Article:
Aurora Magazine

Promoting excellence in advertising

The Many Moods of Spotify

Published in Jul-Aug 2022

Feeling stressed? Pick a tune.

Music is believed to stimulate the part of the brain that produces dopamine, a pleasure-inducing hormone; therefore, whatever your state of mind, the right music will put you in a better mood. Perhaps based on this relationship between our moods and the music we listen to, Spotify launched their first nationwide campaign recently, ‘Jaisa Mood Waisi Dhun’, which translates into ‘You will always find a tune to match your mood’.

This, in fact, is Spotify’s third campaign (although their first nationwide one) since their launch in Pakistan in February 2021. Previous campaigns included ‘Spotify Wrapped’ (digital-only) and ‘Jaisay Tum Waisi Dhun’ (to mark Spotify’s first anniversary). In the beginning of 2022 Spotify also partnered with Coke Studio as their official audio streaming platform and launched the Pakistani edition of their global music programme, EQUAL, which showcased women’s musical talent and introduced the Spotify Charts feature, which generates the top 200 songs across 17 genres and categorises them based on context from user playlists.

The current ‘Jaisa Mood Waisi Dhun’ campaign includes three TVCs, each of which highlights everyday scenarios that are enriched by Spotify – a mundane university lecture, a rift between siblings and a dull qawwali function at home. 

Atiya Zaidi, MD & ECD, BBDO Pakistan (Spotify Pakistan’s creative agency), explains the theme behind the campaign: “No matter how you are feeling (“jaisa mood”), you can choose what you want to listen to using Spotify’s over 82 million songs and four billion playlists (“waisi dhun”).” 

She says that the creative idea was developed after studying and analysing the psyche of Gen Z Pakistanis (Spotify’s core target audience). The major insights to have emerged were a fear of stasis, of not exploring the world enough and an escape into music. “Given these insights, we felt the campaign’s theme was a perfect fit, as escapism via music is a key behaviour trait of our TG. The fear of stasis and not exploring enough is answered by Spotify’s vast catalogue of millions of songs and playlists. We now have 17-year-olds discovering opera, some are exploring Japanese tunes and a whole new generation is getting to know about Cher, ABBA, Nusrat Fateh Ali Khan and so many other musical talents.” The campaign encompasses a mix of media, including traditional (OOH, TV, radio) and digital (Facebook, Instagram, YouTube) platforms.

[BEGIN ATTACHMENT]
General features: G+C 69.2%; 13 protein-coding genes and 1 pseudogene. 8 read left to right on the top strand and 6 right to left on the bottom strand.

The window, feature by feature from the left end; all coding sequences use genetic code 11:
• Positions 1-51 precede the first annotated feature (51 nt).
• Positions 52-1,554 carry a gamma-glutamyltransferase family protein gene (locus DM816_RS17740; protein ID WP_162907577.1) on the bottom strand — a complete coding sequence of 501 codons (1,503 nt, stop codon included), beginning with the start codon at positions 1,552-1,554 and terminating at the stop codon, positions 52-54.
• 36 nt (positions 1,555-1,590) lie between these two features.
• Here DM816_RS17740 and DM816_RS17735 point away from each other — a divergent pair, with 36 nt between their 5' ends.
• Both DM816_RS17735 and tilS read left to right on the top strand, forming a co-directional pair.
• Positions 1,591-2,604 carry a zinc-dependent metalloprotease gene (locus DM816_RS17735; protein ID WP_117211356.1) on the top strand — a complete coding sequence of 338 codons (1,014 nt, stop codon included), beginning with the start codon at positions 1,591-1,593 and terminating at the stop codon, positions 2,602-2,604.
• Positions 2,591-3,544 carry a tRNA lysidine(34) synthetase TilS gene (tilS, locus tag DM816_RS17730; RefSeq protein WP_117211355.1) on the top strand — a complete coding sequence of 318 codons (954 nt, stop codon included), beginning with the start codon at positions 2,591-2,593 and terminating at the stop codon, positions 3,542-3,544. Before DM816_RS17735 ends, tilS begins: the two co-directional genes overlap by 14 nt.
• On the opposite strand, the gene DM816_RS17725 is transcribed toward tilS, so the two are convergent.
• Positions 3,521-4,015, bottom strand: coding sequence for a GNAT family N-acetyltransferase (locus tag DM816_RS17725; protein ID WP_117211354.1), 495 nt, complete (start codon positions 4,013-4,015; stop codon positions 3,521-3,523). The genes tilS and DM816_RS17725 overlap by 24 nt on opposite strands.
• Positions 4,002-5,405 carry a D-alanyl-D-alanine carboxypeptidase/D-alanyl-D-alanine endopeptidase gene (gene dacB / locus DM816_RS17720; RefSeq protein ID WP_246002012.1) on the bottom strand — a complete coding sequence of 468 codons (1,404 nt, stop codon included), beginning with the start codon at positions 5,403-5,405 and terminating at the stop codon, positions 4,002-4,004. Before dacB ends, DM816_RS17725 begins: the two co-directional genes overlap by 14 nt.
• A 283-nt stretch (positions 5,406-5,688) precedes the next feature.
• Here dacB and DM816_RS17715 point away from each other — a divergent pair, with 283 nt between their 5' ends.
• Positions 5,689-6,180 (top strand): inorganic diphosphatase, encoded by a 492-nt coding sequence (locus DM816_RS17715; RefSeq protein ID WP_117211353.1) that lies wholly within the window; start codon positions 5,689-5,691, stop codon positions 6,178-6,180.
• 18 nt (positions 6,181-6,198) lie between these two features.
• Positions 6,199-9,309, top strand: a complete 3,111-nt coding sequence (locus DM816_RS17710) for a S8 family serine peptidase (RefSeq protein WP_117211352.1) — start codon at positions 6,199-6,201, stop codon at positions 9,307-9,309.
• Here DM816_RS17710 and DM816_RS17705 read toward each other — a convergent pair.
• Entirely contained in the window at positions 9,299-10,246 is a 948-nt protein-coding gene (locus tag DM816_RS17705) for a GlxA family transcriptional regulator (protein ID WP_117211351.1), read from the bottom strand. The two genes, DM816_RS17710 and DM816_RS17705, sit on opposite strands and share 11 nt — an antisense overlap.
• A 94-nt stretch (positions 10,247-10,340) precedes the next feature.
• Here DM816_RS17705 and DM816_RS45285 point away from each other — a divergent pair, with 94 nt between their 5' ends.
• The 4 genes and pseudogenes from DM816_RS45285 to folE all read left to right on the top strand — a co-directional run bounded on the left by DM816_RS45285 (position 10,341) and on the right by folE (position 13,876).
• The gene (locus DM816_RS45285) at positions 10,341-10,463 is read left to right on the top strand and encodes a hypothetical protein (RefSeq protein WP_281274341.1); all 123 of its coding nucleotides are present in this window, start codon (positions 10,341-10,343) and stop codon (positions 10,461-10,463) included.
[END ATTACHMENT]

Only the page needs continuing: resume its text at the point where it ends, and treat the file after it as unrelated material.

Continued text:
Before Spotify came to Pakistan, many music lovers used proxies to access the app and now since its launch, Spotify’s subscriber base has grown exponentially. “Our revenues saw a 24% growth during the first quarter of 2022, amounting to €2.37 billion*. Our premium subscription revenue has increased by 23% over the previous year, with the total amounting to €2.37 billion, while advertising-supported earnings stood at €282 million after growing 31% year-on-year,” says Ruthie Qadan, Head of Strategy and Operations, Spotify Pakistan. 

Spotify offers a freemium model which comes with a limited ad-supported free service, while the algorithms provide users with highly personalised music recommendations based on the music they listen to. Perhaps because of this feature, Qadan is confident that, “the subscriber base in Pakistan will continue to grow.”

According to Qadan, as Spotify continues to see significant growth, “We are achieving the objectives set for us,” and she adds that they have also discovered the potential within the Pakistani market as reflected by the popularity of a new generation of musicians. “It is terrific to see that the UK, US and India are the top three countries with the highest global streams of Pakistani music.”

Elaborating on the fact that Spotify is providing Pakistan’s new-age musicians a platform, Qadan says, “Twenty years ago, the music industry was a restrictive club. You would have to struggle to get in if you did not have the resources to produce music.”

This, of course, has changed and since 2021 there has been an emergence of promising musicians such as Hasan Raheem, Taha G, and Talal Qureshi, as well as bands like Takatak, Awaz, etc. As a result, Qadan believes that the music industry is no longer an exclusive club, requiring people to know celebrities or people working with record labels and radio stations to ensure that their music reaches their audiences. Now with Spotify for Artists, anyone can upload music on the app. This access is further strengthened by Spotify’s Fresh Finds initiative, which features songs by new and independent musicians, enabling them to roll out their music to all kinds of listeners the world over. In fact, the Fresh Finds Initiative has helped several Pakistani musicians increase their fan base and according to Qadan, “Abdul Hannan saw a meteoric success with Bikhra and Iraaday and his followers increased by over 4,600% since joining the Fresh Finds Pakistan playlist in November 2021 and his average daily streams saw a whopping jump of 7,678%.” Over and above this, Qadan says “along the way, we broke the piracy barrier and restored the growth of global music through on-demand streaming and better discovery.”

Spotify has also secured several advertisers, including Coca-Cola, Samsung, PepsiCo, Unilever Pakistan and Toyota.

“The response we have received so far is truly phenomenal,” concludes Qadan. “And we are not stopping here. We have plenty of initiatives in the pipeline and we will keep on giving our listeners the best audio experience while empowering local creators to make the most out of their art and reach global heights.”

*The correct number is €2.6 billion and not €2.37 billion as stated in the article. The error is regretted.